Art department ‘loves’ sculpture

A new tradition has arrived at SVSU in the form of the “I Love SVSU” sculpture that now stands in the lawn by the Ryder Center.

The sculpture was designed by one of SVSU’s own, Thomas Canale, a professor in the art department.

The Valley Vanguard

Vanguard photo | Cody Shrader

Art professor Thomas Canale poses with his recently unveiled “I Love SVSU” sculpture, which now stands in the Ryder Center’s lawn. The sculpture was presented after a year of development.

According to Canale, the sculpture grew out of a yearlong process that started when Dean of Students Merry Jo Brandimore met with the art department to brainstorm a new school landmark.

“This idea was straight from Gilbertson [former president of SVSU],” Canale said. “He wanted something to define the school. [One] that people would say ‘Hey, that’s the school that has the whatever you fill in there.”

Faculty recognized the value of the Marshall Fredericks Museum for students, but also knew it wasn’t a place where students went to take photos with their parents after graduation.

According to Canale, it was that type of landmark that Gilbertson was looking for now.

Canale said that he did lots of art and liked the idea but wasn’t sure how his work would function on campus.

He taught a font design course that summer and designed several fonts of his own that he started to apply to signs and posters.

He also showed his students a video of Milton Glazier, one of his personal inspirations, talking about the “I Love New York” advertising.

Canale explained that since that advertisement isn’t a registered icon, people can make knock offs like ‘I Love Cleveland” or ‘I Love Michigan,” etc.

“I was just messing around with some designs in my basement one night and then, I asked myself what would happen if I did an ‘I Love SVSU’ sign?” Canale said.

He started working with several versions of the font he had designed and eventually started showing other art faculty his idea.

“I finally made a photo sketch and sent it directly to Gilbertson,” Canale said. “The next day, he responded with tons of enthusiasm to set up a meeting, and the rest was history.”

The final design was manufactured by a third-part company, but Canale was able to supervise the entire process.

He stressed that assistant vice president of facilities planning and construction  Steve Hocquard, who was in charge of hiring the manufacturer, did a great job maintaining the integrity of the sculpture.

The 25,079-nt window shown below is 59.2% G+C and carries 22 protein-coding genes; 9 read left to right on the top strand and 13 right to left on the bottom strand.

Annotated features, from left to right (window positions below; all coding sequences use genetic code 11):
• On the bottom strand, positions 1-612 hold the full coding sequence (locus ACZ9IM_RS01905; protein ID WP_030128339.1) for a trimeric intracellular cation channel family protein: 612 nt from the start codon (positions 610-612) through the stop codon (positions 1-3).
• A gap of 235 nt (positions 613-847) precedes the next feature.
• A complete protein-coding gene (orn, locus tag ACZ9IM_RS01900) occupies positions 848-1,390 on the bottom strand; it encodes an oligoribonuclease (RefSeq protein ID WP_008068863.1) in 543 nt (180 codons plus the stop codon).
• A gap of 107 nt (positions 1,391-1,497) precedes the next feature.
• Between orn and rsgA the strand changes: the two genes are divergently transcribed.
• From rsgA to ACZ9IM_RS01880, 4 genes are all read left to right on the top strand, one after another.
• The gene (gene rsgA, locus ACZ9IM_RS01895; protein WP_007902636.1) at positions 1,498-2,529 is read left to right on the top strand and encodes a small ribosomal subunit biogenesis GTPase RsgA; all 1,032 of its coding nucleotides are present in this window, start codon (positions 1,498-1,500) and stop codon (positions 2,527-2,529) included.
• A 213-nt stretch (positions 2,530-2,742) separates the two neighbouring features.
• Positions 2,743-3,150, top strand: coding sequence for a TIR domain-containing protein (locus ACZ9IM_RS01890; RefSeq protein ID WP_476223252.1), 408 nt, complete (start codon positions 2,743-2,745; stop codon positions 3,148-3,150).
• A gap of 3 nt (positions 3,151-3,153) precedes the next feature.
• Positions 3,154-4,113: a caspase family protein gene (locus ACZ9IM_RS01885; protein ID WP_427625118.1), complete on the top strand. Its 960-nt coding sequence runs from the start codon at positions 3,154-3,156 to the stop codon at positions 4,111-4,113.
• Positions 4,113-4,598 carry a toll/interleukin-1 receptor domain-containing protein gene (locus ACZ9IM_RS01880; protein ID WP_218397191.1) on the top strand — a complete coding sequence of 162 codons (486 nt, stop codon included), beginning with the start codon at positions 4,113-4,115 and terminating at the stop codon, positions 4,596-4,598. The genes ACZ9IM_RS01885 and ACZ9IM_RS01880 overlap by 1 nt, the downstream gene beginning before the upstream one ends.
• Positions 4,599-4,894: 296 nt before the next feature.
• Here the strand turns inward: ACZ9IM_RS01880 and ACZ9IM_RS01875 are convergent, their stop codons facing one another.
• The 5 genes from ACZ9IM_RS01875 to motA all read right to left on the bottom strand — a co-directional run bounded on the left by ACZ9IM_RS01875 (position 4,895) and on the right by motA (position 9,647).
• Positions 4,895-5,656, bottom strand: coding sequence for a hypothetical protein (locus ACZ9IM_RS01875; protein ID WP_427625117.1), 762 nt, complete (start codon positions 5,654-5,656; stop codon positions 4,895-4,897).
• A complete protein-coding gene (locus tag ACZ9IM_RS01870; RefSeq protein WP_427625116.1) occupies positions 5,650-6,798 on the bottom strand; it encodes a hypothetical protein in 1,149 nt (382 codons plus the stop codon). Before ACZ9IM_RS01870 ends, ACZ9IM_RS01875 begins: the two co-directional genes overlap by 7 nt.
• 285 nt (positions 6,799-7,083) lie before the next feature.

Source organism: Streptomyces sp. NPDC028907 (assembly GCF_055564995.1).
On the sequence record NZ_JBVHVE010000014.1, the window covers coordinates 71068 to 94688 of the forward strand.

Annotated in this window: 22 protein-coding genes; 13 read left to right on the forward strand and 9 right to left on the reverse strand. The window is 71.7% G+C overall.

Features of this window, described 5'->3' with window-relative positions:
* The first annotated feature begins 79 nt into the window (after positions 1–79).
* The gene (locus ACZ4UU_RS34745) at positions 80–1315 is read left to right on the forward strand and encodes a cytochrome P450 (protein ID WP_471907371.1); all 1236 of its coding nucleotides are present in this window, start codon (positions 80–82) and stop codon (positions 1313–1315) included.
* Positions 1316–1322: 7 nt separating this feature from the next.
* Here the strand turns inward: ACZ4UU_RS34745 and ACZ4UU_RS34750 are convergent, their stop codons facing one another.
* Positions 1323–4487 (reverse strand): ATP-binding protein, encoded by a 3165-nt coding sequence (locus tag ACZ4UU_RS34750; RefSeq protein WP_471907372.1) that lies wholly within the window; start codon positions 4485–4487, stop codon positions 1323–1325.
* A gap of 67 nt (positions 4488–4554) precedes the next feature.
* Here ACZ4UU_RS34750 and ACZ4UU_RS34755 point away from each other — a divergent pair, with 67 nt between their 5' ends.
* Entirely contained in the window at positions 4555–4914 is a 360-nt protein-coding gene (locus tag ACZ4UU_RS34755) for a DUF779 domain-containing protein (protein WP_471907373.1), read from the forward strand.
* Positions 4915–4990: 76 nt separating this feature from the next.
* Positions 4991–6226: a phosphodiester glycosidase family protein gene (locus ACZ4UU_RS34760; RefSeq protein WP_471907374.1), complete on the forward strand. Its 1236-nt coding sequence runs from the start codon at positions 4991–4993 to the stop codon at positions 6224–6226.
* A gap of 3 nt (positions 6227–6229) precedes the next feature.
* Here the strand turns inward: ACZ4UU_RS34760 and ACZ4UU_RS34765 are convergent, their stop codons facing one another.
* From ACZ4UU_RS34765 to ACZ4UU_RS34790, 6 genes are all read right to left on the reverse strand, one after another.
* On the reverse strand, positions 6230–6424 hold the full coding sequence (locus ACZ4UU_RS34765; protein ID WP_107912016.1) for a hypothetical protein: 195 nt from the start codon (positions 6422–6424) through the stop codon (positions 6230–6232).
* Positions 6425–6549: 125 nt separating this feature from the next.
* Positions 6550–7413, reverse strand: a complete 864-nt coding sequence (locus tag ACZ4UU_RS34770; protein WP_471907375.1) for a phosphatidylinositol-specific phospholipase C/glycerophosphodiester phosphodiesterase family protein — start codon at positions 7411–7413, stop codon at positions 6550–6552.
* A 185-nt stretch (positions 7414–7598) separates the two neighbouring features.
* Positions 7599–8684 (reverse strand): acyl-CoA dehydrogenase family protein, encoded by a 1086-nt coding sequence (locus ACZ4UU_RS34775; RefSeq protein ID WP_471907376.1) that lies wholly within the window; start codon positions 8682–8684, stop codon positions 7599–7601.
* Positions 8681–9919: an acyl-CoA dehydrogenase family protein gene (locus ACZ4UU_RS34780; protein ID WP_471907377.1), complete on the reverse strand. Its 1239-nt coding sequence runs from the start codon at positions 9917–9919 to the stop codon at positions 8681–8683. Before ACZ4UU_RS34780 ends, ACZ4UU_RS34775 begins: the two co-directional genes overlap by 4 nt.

“This experience was great because I got to do a couple things I always stress graphic designers can do,” Canale said. “I got to be an entrepreneur and also show that graphic design is art and can be used for charity.”

In addition to the sculpture itself, Canale choose to set up a scholarship for students in the art department in lieu of payment, effectively passing along his own passions.

“It’s nice to be a permanent part of the community,” Canale said.

Last May during graduation, he also got to see students and parents lining up waiting to get their picture taken in front of the sculpture.

“It solved the problem and Gilbertson was fully supportive of it the whole way,” he said.

But this project wasn’t all serious for Canale; he managed to have some fun with it, too.

“I was really just playing around and having fun,” he said. “I got to do something I was passionate about and see it recognized.”

Canale even mentioned that he and his biking buddies have already taken tons of pictures at the sculpture before their rides.

It’s this combination of having fun and being serious that he thinks is most crucial for students.

“Play a little as you learn and always be learning, even outside the class, because things get connected,” he said. “Everything is just one more tool in the toolbox of your skills.”

This entry was posted on Monday, October 6th, 2014 and is filed under A&E. You can follow any responses to this entry through the RSS 2.0 feed. Responses are currently closed, but you can trackback from your own site.

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